Hi! (And thanks to @andy for the great answers!)
The easiest way to get started with modifying the recipe code is to look at the built-in recipes and tweak them. This will show you how everything fits together. The source of the recipes is shipped with Prodigy, and you can find the location of your installation like this:
python -c "import prodigy; print(prodigy.__file__)"
recipes/ner.py, you’ll then find the recipe source and examples of how the
sorter is implemented.
Alternatively, here are some other ideas you could experiment with: It looks like the
\n character is really mostly the problem here, and it’s something that we’ve observed before. When you run
ner.teach, Prodigy will look at all possible entity analyses for the text and then suggest the ones that the model is most uncertain about. And for some reason, this seems to be the
\n, at least in the beginning.
If it’s not that important for your final model to be able to deal with random newlines at runtime (for example, if you can pre-process the text before analysing it), you could just add a pre-processing step that removes newlines. Since they really throw off the model, it might be more efficient for now to just strip them out, rather than to try and teach the model about them in detail.
Additionally, you could also try and start off with the German model and a “blank” entity recognizer (instead of the pre-trained one). This especially makes sense if you’re only interested in your custom entities, and not in any of the other ones that the model predicts by default. I’m not sure if it’ll make a big difference here, but the idea is that a blank model will have no “constraints” that your new entities will have to fit to.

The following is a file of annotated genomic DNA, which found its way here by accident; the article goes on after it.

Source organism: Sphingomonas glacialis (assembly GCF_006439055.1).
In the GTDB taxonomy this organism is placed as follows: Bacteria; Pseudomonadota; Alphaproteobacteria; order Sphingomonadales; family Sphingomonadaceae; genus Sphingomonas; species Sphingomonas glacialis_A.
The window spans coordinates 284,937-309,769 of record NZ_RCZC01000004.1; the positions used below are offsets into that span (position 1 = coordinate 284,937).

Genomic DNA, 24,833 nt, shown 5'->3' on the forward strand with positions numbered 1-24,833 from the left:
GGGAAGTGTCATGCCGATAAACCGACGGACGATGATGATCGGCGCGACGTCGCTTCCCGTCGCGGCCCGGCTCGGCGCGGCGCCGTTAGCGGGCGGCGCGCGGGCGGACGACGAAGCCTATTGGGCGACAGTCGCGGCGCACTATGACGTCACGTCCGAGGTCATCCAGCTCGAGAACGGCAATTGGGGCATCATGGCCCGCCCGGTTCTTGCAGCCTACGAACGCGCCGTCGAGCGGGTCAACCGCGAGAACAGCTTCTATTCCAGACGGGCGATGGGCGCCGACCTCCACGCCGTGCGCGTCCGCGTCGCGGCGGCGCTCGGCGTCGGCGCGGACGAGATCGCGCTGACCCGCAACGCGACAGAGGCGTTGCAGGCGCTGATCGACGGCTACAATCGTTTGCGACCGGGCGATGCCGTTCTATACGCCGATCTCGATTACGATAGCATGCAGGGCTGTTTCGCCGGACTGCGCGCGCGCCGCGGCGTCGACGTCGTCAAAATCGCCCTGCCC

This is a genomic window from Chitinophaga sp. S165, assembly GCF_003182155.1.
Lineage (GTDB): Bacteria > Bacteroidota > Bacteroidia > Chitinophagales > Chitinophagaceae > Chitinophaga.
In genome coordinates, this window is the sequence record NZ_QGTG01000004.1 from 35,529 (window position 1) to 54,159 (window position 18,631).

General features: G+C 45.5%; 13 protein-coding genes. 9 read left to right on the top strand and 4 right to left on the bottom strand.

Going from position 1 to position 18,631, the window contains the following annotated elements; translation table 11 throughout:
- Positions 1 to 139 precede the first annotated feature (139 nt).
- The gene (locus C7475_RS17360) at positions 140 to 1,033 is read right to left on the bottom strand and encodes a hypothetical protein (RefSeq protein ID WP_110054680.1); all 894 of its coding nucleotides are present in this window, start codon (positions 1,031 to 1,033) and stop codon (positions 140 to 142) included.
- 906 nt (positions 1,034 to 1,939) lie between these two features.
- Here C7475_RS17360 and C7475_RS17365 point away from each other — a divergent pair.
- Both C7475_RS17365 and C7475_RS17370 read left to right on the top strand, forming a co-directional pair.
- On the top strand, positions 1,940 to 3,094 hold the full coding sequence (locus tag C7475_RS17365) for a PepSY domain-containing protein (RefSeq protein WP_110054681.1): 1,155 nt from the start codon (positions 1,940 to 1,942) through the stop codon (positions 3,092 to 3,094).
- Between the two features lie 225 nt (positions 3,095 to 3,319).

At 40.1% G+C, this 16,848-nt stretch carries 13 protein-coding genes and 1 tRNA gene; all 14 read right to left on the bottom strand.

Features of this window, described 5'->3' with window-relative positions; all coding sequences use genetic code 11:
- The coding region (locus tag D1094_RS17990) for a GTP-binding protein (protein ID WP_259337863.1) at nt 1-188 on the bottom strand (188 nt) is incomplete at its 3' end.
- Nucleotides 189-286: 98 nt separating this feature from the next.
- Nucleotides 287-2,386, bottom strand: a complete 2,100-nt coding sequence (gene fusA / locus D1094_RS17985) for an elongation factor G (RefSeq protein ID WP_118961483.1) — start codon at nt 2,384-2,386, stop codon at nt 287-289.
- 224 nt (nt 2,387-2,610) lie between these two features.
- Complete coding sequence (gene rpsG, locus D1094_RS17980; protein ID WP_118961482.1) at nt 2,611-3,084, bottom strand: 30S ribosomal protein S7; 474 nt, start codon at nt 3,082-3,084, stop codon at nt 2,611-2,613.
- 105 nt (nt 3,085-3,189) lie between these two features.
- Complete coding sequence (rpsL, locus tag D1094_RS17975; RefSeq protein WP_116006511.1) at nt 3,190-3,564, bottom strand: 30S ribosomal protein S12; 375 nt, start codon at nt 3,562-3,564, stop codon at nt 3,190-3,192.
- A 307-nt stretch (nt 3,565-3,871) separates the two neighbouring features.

For example, the built-in entity types were trained on tens of thousands of examples, likely more than you will collect for your
DISEASE type. The German entity recognizer also tends to struggle more with identifying entities, since it can’t rely so much on capitalisation. In English, a capitalised token is a strong indicator for an entity – in German, it could just be any regular noun. So if the pre-trained entity recognizer is already super confident that “Fieber” is a
MISC or an
ORG or whatever, it’ll be much more difficult to teach it a new definition.
Here’s how you can export the German model with a blank entity recognizer:
nlp = spacy.load('de_core_news_sm') # load base model
new_ner = nlp.create_pipe('ner') # create blank entity recognizer
nlp.replace_pipe('ner', new_ner) # replace old one with new component
# make sure weights of new blank component are initialized
# (this step will likely not be necessary in the future)
Prodigy can also load models from a path (just like
spacy.load), so when you run
ner.teach, you can now replace the model name with the path to the saved out new model:
prodigy ner.teach disease_ner /path/to/model ...
(Btw, good luck with your thesis! If I remember correctly, there were several other threads on the forum that discussed training biomedical entities with Prodigy, so maybe you’ll also find some inspiration there.)